Computers Are Bad: Recovering Bitlocker encrypted fixed drives with only the OS drive's recovery key when the system won't boot

So, your OS drive got corrupted and won’t boot, and you have important data on the encrypted fixed data drives on your computer. You do have the recovery key for the OS drive (without that, there is no recovery), so there’s an easy solution: restore from a system image. You didn’t make a system image? Did you set a password for the drives? No? Did you only check the box to automatically unlock the drives? Use the recovery k—what do you mean you lost the recovery keys? Well, this is still salvageable, it’s just a bit more complicated.

As you may have been able to figure out, when you set the option to unlock the drives automatically, it has to store the key somewhere. Your first instinct may be to try and find where that key is stored and how to extract it. That’s not going to work, though: the keys for auto unlock are stored in the registry, but they’re encrypted through DAPI using the machine’s credentials, and likely have an extra layer of 3DES sprinkled on top just for fun. Extracting them would mean first extracting the machine credentials, and then figuring out how to decrypt them. It should be possible, but hasn’t been done yet, as far as I can tell. Besides, there’s an easier solution: just boot to the Windows Recovery Environment.

You know how Windows automatically creates a couple extra partitions when it installs? One of those is the recovery partition, and contains the Windows Recovery Environment. Turns out the Windows Recovery Environment will also automatically unlock Bitlocker-protected fixed data drives, and it even has the Manage-BDE command built in. This means that if you can boot to the Recovery Environment and open a command prompt, you can use Manage-BDE to disable Bitlocker and decrypt the drives, then reinstall the OS. It took me a week to discover this, and I had to reach out to the IACIS mailing list for help. Now you don’t need to spend a week trying everything else!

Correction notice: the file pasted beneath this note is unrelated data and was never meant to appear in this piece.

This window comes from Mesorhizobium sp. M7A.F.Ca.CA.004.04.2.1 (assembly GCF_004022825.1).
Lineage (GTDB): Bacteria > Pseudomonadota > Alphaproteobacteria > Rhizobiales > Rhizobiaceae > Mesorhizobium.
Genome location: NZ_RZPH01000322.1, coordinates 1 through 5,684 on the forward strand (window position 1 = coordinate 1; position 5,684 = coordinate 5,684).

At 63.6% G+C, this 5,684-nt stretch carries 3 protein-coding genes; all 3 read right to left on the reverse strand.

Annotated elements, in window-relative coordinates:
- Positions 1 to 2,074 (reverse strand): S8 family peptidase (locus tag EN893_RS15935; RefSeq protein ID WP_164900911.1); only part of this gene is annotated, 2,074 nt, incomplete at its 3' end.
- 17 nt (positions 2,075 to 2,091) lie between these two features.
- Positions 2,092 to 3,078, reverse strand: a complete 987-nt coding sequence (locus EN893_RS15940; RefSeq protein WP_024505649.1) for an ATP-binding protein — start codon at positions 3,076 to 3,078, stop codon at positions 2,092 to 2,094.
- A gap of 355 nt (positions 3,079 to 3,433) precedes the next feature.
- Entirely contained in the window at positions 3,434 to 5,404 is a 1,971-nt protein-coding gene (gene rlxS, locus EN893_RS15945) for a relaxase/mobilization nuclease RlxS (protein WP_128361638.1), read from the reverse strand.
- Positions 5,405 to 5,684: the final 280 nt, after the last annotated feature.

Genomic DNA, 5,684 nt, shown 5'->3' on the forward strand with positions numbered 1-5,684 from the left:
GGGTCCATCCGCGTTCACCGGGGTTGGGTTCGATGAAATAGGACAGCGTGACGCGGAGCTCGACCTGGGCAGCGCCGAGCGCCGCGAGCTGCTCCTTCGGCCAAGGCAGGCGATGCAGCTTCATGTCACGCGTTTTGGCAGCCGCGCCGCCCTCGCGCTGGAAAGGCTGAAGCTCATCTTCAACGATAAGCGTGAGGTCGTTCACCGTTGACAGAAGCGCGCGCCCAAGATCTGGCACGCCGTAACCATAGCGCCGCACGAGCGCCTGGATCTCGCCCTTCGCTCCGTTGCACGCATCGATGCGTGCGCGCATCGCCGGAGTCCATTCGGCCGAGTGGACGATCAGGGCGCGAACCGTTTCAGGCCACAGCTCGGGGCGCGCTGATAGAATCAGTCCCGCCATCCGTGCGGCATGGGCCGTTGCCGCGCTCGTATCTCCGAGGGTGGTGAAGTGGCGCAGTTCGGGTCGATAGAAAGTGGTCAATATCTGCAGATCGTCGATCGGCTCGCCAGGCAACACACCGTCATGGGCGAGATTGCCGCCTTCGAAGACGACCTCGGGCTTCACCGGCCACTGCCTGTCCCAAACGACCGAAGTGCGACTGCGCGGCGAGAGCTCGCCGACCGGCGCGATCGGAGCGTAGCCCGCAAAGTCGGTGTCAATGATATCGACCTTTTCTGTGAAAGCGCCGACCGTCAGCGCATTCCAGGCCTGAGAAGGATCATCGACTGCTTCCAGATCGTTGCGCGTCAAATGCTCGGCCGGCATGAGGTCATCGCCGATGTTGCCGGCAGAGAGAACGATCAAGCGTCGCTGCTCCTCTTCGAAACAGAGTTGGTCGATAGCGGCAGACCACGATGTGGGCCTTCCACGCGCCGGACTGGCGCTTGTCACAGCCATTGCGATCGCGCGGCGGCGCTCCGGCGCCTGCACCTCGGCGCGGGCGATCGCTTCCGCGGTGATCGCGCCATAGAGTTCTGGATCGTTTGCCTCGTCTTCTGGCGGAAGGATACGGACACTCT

Except that’s not the end of the story. Opening a command prompt in the Recovery Environment requires a local password. I didn’t have one; my machine was joined to a domain, and nobody could remember what password was used for the local Administrator account, which was the only account the Recovery Environment would let us log in with. You can reset the local Administrator password with a few different boot CDs (I used the one from Passware, but there are others), but they only work if the OS drive isn’t encrypted. If it is encrypted then you have yourself yet another problem. Luckily, I work in a digital forensics lab, so once I knew the Windows Recovery Environment would work, I knew exactly what to do:

  1. Clone your OS drive, encrypted, onto a USB drive. I used Sumuri’s Paladin boot CD for this, which is free; there are other boot CDs you can use though, like Clonezilla’s.
  2. Use another computer to decrypt the OS drive.
  3. While that’s happening, make another clone of the OS drive to a different USB drive. Don’t decrypt this one. I actually did this as a precaution, but it actually turned out to be very important!
  4. Once the OS drive is decrypted, clone the decrypted drive to your OS drive.
  5. Boot to a password reset disc (like Passware’s WinKey one, but there are free ones out there) and reset the Administrator password.